• maintain cough and sneeze etiquette by using a clean tissue to catch your cough or sneeze, disposing of the tissue and washing or sanitising your hands immediately. If you don’t have a tissue (these will be provided on session) please cough or sneeze into the crook of your free arm
  • attend for donation alone


  • attend unless you have an appointment
  • attend if you or someone in your household has been unwell for any reason (including tummy bugs or common cold) in the past 14 days
  • attend if you have active hayfever or allergy symptoms including a runny nose and watering eyes
  • bring children under 17 years of age with you when you donate


Please note we are still observing social distancing at sessions and the donation suite,

  1. At this time, only donors will be able to access the donation area. We kindly ask that any friends or family who accompany you wait outside the donation venue for you
  2. Once inside the donation session, waiting area chairs will be arranged so you can sit slightly separated from other donors. Please do not move the chairs closer together!
  3. Children aged 16 and under will not be able to enter the donation session and we kindly request that you make alternative arrangements for childcare whilst you donate.

Thank you for your continued support of the Northern Ireland Blood Transfusion Service.

General statement :

We would like to remind all donors that NIBTS has a zero tolerance approach to the abuse of staff. Should staff experience behaviour that they feel is aggressive or abusive, they will ask the individual to leave the session immediately.

Job Opportunity

For a career that makes a difference


Department: Haematology/Blood Transfusion, Microbiology, Cellular Pathology,
Cytopathology, Northern Ireland Blood Transfusion Service, Clinical Chemistry,
Regional Specialities

Location: NI Pathology Laboratories

Applications are now invited from enthusiastic and motivated individuals who will work as part of a skilled dedicated team as well as autonomously to deliver, a high quality, efficient, safe and effective laboratory service.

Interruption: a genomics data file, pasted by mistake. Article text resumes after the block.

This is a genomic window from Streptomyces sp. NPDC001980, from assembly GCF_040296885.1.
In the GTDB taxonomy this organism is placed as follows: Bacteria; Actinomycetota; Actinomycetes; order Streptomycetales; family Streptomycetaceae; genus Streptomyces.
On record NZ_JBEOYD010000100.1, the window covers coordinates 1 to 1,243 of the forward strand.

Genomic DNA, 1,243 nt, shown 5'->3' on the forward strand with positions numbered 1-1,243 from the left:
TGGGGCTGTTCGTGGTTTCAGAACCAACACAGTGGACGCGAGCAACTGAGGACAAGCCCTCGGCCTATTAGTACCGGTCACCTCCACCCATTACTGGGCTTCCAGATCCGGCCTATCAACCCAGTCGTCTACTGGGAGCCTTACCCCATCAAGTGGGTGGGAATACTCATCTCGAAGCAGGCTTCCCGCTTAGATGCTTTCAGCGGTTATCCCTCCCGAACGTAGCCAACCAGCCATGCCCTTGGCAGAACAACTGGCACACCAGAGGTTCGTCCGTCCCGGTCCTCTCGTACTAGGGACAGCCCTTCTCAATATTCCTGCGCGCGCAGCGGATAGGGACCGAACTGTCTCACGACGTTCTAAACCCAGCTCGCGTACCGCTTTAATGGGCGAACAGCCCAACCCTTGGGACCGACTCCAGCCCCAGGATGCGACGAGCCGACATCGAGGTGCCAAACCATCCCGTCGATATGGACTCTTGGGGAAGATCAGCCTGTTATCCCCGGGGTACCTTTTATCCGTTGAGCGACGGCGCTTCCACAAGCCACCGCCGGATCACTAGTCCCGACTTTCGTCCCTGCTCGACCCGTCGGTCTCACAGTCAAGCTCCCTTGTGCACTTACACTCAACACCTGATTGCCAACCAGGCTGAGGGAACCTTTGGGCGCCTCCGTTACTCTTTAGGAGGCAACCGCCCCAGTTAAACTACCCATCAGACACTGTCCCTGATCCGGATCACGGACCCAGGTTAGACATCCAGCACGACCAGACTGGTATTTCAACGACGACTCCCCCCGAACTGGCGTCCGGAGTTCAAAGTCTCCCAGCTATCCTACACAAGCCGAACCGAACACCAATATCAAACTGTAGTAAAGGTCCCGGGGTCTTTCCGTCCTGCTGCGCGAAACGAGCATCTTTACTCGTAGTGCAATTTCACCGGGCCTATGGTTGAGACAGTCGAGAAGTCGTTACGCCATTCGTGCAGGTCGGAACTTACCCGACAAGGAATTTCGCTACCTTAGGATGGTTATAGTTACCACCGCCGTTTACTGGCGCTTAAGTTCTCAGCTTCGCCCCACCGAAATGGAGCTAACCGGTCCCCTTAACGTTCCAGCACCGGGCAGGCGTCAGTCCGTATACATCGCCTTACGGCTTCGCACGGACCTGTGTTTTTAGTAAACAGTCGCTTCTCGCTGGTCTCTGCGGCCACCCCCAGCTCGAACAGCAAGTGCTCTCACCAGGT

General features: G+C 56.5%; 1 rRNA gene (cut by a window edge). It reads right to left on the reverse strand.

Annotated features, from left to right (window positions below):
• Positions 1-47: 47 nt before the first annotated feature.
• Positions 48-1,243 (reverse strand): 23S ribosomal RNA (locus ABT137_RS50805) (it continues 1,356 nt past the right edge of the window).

Roles will be dependent upon the discipline concerned but will mainly consist of the analysis of biological specimens using scientific and analytical methods utilising various manual, semi-automated and automated techniques and equipment.

Essential Criteria:

You will:
• Be registered as a Biomedical Scientist with the Health & Care Professions Council (HCPC) AND
• Have completed IBMS Specialist Portfolio (or equivalent) relevant to discipline plus at least one year’s post registration experience within relevant discipline

• Hold current HCPC registration as a Biomedical Scientist obtained prior to 2007 and have at least 3 years post HCPC registration experience in the relevant discipline.
Following this interview process, a waiting list will be compiled to fill future vacancies. Depending on the needs of the service, consideration will be given to candidates interested in permanent, temporary, full time and part time employment.

What we offer:

• Exciting opportunities across all disciplines and locations;
• Support in your Continuing Professional Development;
• Opportunities to participate in various service improvement initiatives;
• The chance for you to participate in laboratory events to showcase our profession;
• Opportunities for career progression.


Apply online:

Closing date for applications: Friday 16th November 2018

Interviews will take place on Saturday 24th and Sunday 25th November 2018.

An Equal Opportunities Employer

Click on the image below for Information on Living and Working in Northern Ireland

July in Numbers

Donors attended sessions